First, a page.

The $3.5-trillion federal budget that President Obama has proposed for 2010 would affect federal programs in a variety of ways that affect charities.
Among items in the president’s budget of particular interest to nonprofit organizations:
Arts and humanities. President Obama proposed that the National Endowment for the Humanities receive about $171-million, up $16-million, or more than 10 percent, from 2009. The administration proposed increasing the appropriation for the National Endowment for the Arts by about 3.9 percent to $161.3-million.
Housing. Mr. Obama asked that the Department of Housing and Urban Development receive nearly $48-billion next year, an increase of more than 18 percent. The Community Block Grants program would receive $550-million in new money, for a total of $4.5-billion. Programs to help the homeless would receive nearly $1.8-billion, an increase of $117-million.
International aid. The administration’s proposal to spend $8.6-billion next year on what Mr. Obama called a “new, comprehensive global-health strategy” has drawn ire from some global-health charities, which say he has requested far less to fight AIDS, tuberculosis, and malaria than he had previously pledged.
Public broadcasting. Mr. Obama would provide the Corporation for Public Broadcasting with a small increase in funds. Mr. Obama asked Congress to provide the corporation with $502-million. Included in the total is a $440-million, two-year advance appropriation for the 2012 fiscal year, a $10-million increase from the amount the organization will now receive for 2011 programs. Public broadcasting gets money in advance in part because its programs take a long time to plan.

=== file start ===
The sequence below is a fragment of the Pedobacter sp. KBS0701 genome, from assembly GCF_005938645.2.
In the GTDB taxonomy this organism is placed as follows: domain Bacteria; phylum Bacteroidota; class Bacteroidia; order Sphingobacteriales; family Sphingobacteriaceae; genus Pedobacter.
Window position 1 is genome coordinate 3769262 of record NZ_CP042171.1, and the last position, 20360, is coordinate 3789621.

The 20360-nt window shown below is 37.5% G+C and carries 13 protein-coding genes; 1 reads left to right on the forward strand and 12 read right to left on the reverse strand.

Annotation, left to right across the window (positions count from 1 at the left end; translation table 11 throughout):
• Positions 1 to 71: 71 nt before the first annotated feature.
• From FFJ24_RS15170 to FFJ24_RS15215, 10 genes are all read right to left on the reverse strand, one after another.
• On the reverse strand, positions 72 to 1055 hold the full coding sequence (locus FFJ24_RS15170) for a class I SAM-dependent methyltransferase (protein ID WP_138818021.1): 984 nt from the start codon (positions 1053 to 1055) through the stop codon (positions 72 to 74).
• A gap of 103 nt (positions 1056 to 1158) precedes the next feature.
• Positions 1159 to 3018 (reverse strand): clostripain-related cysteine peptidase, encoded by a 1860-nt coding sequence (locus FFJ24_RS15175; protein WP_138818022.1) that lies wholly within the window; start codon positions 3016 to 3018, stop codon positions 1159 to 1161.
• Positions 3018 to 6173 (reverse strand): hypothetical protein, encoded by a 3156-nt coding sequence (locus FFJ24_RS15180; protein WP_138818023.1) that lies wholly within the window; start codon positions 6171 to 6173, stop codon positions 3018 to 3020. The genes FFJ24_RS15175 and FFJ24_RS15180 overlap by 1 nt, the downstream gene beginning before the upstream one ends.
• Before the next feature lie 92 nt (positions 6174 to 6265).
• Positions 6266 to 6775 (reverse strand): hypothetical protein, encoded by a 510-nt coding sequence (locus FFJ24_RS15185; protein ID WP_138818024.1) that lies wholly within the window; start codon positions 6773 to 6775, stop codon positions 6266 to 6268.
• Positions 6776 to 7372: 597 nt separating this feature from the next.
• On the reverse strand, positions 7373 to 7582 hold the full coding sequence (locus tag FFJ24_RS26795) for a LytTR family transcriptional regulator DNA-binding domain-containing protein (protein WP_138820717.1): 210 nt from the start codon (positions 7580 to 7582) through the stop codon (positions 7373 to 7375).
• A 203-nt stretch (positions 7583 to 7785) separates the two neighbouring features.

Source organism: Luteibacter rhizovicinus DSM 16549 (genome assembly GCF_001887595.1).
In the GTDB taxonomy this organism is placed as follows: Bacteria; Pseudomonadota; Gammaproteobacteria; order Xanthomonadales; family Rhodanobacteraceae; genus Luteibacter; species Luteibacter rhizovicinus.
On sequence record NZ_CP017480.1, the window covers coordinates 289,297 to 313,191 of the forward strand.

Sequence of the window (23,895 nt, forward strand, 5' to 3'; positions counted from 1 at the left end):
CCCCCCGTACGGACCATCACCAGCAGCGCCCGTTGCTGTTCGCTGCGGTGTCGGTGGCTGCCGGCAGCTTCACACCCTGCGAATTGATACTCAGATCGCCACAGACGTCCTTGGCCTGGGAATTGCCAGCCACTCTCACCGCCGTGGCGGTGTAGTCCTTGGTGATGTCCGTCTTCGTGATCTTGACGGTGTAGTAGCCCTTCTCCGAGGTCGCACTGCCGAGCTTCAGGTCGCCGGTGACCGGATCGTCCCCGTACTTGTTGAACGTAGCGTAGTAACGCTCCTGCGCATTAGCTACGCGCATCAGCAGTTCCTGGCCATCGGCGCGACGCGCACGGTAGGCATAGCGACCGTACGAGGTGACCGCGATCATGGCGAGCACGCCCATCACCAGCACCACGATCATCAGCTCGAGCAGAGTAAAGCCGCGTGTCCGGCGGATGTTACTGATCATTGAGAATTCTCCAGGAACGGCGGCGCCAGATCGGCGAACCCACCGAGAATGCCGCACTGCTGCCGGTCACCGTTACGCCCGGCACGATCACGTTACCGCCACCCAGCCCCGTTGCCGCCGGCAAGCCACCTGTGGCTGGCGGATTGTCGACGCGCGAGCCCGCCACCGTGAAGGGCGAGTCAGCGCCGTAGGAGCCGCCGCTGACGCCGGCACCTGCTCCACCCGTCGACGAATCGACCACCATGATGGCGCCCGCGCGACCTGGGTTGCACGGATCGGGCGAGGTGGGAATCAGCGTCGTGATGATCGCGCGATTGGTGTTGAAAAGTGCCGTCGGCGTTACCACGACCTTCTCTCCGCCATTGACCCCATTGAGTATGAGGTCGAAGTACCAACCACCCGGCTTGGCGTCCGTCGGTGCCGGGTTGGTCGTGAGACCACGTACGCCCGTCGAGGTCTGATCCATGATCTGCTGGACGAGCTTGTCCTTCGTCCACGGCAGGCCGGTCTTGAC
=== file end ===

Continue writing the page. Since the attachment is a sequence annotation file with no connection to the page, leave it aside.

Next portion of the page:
Social services. The Obama administration asked Congress to eliminate money for some social-services programs that had been staples of the Bush era. But Mr. Obama would provide several other longstanding programs with about as much money as they currently receive.
The White House would eliminate spending for the Compassion Capital Fund, which helps charities and religious groups provide social services; the fund received $48-million in 2009. Mr. Obama sought no money for abstinence education; the government now spends about $133-million on such efforts. The president is asking for $164-million for programs designed to reduce pregnancy among teenagers that would be administered largely by nonprofit organizations.
Volunteerism. Federal programs designed to increase the time that Americans give to charities fared well under the Obama budget plan. The Corporation for National and Community Service would get close to $1.15-billion, which is 29 percent more than is now being spent and about $200-million more than President Obama had proposed earlier this year.
The increase reflects a spending boost authorized by the new Edward M. Kennedy Serve America Act. Mr. Obama’s budget seeks slightly more than $373.4-million for the Peace Corps, a 10-percent increase from the $340-million the organization now receives.
The president’s budget proposal asked Congress to eliminate or reduce spending on 121 current programs, saving nearly $17-billion and affecting many nonprofit organizations.
Among the programs that would see elimination is the Student Mentoring Program, which currently receives $47-million. The administration said the program, run by the U.S. Department of Education for students in grades four through eight, was found to be ineffective in a recent study.
More information about the budget is available on our Government and Politics Watch column.
— Maria Di Mento, Brennen Jensen, Peter Panepento, Caroline Preston, and Grant Williams